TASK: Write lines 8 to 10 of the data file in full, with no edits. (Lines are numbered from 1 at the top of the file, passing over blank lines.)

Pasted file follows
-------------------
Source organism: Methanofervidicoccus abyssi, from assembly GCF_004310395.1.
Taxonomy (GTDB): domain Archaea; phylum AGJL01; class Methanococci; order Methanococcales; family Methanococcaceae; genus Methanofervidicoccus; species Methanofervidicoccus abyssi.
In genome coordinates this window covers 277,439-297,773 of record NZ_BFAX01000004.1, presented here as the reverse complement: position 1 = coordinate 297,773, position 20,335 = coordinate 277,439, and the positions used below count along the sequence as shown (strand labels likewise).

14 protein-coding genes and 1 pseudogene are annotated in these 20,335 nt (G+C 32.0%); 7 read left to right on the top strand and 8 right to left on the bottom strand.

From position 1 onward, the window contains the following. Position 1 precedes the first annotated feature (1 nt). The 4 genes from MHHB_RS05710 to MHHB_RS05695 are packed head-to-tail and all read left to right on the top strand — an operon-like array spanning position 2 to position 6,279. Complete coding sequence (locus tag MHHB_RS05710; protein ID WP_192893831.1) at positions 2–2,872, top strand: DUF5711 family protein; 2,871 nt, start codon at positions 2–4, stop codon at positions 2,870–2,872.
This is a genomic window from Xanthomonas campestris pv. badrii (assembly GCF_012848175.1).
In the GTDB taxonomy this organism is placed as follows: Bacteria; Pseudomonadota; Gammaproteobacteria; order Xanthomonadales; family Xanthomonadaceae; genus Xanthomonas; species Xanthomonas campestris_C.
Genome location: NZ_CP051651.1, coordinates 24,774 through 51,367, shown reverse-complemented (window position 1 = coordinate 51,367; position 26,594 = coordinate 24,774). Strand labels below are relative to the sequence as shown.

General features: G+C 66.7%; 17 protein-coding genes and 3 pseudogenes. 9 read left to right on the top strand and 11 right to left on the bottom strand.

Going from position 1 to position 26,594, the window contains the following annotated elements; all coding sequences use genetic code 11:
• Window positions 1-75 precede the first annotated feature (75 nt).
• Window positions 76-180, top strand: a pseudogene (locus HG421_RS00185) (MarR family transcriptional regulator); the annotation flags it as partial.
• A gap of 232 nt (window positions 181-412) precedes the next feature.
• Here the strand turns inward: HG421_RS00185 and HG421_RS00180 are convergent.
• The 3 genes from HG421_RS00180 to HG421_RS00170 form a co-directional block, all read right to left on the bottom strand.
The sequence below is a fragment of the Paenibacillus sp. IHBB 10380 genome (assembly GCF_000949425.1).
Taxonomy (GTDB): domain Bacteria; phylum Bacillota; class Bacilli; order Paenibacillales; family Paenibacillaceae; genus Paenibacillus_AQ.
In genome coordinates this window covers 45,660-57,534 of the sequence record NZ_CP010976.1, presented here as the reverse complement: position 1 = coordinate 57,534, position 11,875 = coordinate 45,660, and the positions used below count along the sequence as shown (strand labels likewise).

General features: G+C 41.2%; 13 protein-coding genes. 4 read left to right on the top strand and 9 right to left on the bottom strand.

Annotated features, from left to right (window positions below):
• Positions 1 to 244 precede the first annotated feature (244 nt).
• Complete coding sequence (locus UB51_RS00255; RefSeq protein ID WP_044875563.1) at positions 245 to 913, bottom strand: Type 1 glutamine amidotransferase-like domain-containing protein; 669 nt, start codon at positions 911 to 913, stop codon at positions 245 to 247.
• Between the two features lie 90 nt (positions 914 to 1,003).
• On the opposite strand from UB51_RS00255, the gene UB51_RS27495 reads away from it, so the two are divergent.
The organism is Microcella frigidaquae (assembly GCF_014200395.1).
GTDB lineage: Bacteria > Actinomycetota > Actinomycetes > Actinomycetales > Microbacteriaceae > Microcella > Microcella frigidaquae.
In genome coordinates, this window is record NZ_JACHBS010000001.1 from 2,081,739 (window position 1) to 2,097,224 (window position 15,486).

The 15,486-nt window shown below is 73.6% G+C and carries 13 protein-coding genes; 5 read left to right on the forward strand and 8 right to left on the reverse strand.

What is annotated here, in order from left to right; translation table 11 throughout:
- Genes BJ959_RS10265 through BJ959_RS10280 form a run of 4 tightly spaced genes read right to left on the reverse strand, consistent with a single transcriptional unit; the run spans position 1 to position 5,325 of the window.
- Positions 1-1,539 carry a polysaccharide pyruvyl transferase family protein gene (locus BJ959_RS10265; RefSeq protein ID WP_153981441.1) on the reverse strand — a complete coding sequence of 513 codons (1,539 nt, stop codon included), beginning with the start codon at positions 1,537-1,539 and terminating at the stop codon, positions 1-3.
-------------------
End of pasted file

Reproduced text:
Genome location: NZ_CP051651.1, coordinates 24,774 through 51,367, shown reverse-complemented (window position 1 = coordinate 51,367; position 26,594 = coordinate 24,774). Strand labels below are relative to the sequence as shown.

General features: G+C 66.7%; 17 protein-coding genes and 3 pseudogenes. 9 read left to right on the top strand and 11 right to left on the bottom strand.

Going from position 1 to position 26,594, the window contains the following annotated elements; all coding sequences use genetic code 11: